The site forms the basis for all projects at STED By og Landskab. Partner Martin Hjerl and landscape architect Jens Holm explain how digital tools helps STED to link buildings to the landscape.
"STED emerged from an ambition to dissolve the red line between buildings and landscapes," says Martin Hjerl, partner and landscape architect MDL. In 2015 he opened the Copenhagen-based design studio STED By og Landskab (STED City and Landscape, STED means Site in Danish) together with Rosa Lund, landscape architect from KADK. “Based on our different educations, we employ a cross-disciplinary approach on all our projects.”
We invited Martin Hjerl and Jens Holm to a talk about STED's projects, why they, as some of the first landscape architects in Denmark, decided to use BIM, and how BIM helps to integrate landscape architecture into building projects at an early stage.
The site is the starting point
“For us, sustainable architecture derives from the context and respect for the character of a given site. When we work, we focus on ensuring the balance between respect and renewal. We always use the potential of the site as a starting point, which we believe is crucial for developing robust and sustainable architecture,” Martin Hjerl emphasizes.
For STED, every site is unique. To transfer this mindset to specific projects, it is imperative to remain constantly curious in order to create something new that challenges habitual thinking. It is also one of the reasons for the interdisciplinary focus at STED, where the staff consists of architects, landscape architects, urban planners, anthropologists and communicators.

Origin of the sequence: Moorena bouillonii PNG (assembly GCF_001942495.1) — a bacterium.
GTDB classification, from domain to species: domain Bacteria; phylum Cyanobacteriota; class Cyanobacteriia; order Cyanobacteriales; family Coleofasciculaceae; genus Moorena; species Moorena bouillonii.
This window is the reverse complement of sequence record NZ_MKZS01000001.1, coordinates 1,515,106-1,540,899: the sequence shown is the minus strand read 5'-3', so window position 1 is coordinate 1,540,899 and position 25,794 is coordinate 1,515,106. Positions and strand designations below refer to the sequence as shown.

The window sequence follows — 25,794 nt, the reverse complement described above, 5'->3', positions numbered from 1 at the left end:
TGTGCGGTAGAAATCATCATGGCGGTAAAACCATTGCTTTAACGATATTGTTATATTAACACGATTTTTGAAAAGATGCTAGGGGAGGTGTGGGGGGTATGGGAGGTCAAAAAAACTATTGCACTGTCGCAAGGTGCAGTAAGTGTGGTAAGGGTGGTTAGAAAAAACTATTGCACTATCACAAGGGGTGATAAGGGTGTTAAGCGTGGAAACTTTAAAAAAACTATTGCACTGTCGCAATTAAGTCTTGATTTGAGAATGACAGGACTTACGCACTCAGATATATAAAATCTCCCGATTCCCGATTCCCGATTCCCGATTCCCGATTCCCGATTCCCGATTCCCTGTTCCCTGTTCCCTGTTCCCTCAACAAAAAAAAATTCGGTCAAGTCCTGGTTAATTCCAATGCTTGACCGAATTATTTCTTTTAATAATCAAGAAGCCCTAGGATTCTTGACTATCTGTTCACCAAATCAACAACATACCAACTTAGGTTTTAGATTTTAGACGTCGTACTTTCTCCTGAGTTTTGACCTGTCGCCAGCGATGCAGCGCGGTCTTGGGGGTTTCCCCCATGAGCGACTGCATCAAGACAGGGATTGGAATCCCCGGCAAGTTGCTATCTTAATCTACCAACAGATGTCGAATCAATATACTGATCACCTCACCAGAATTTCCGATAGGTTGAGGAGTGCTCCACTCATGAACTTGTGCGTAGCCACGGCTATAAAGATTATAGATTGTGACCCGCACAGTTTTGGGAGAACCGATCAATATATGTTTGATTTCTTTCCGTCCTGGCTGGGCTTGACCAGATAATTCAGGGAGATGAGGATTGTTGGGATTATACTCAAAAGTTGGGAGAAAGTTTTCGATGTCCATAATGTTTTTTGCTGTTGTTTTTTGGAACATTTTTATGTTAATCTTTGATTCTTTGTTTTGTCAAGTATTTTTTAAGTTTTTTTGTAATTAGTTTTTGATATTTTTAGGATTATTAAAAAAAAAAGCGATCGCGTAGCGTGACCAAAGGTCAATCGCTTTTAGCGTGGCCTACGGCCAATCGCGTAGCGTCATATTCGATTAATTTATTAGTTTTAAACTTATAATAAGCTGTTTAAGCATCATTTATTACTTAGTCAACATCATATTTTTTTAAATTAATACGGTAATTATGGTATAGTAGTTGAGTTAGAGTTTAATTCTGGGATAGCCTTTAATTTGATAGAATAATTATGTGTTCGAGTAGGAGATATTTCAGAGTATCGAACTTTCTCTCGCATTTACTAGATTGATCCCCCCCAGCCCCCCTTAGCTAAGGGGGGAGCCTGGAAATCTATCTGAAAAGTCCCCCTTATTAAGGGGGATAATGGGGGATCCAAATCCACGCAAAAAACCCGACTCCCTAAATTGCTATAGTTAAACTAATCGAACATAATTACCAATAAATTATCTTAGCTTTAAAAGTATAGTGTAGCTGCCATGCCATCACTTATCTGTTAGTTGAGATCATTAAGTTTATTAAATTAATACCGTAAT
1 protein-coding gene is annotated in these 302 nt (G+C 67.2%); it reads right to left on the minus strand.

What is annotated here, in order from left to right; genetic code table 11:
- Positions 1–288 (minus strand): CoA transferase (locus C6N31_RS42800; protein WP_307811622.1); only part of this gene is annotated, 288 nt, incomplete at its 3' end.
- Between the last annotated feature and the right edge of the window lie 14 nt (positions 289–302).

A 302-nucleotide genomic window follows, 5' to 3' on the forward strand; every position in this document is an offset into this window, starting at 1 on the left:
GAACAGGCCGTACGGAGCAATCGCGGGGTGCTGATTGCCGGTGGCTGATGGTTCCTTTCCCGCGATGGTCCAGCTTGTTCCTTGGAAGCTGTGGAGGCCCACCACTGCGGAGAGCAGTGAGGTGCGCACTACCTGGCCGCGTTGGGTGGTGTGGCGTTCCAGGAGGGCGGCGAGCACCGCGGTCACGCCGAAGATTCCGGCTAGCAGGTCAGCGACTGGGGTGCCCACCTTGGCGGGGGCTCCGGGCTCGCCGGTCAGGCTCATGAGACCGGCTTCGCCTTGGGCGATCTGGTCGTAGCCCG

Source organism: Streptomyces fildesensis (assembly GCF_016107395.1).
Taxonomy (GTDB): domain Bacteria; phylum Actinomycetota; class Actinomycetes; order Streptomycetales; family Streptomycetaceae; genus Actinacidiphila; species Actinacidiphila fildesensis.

STED use both physical models and digital tools to develop their projects. They believe that the physical model represents an informal approach to the development process and makes it easy to assemble the development team around a table. The physical models also function as a good dissemination tool towards clients and users.
“The digital 3D model can also be used for this, but the question is how to get the project beyond the computer. We sometimes put a photo into ARCHICAD, where we quickly create a model of the project. In this way, we remain intuitive while working BIM-based,” explains landscape architect and knowledgeable BIM user Jens Holm.
Client requirements made STED embrace BIM
Jens Holm was hired just after graduating in 2016 and embraced ARCHICAD on the first project he was involved in. The reason being a requirement for digital submission at the Steno Diabetes Center, which is being built by the Capital Region of Denmark with COWI as main consultant, Vilhelm Lauritzen Architects and Mikkelsen Arkitekter as advisers and STED as landscape architects.
“In the past, we would most likely try to remove the BIM requirements from our contract. But this time we chose to embrace them, which has meant that the landscape becomes a more equal part of the projects. This makes particularly good sense on the Steno project, where the building is integrated with the landscape, and the intention is to get visitors to change their lifestyle and encourage people to move around in the lush and green landscape. This way waiting time also becomes experience time, just as movement has a positive influence on patients' physical and mental well-being,” Martin Hjerl explains.
BIM is good for cooperation
When STED had to choose a BIM platform, the choice quite naturally fell on ARCHICAD. “The reason we chose to move forward with ARCHICAD was because we heard that the program lies between AutoCAD and illustrator, and that it was not that difficult to use. It is also easy to get usable drawings and models out of ARCHICAD, which means we avoid switching between different programs all the time. In addition, we always start with the terrain, and when we heard that Land Software was developing LAND4 as a plugin for ARCHICAD, it also helped point us that way,” Martin Hjerl says.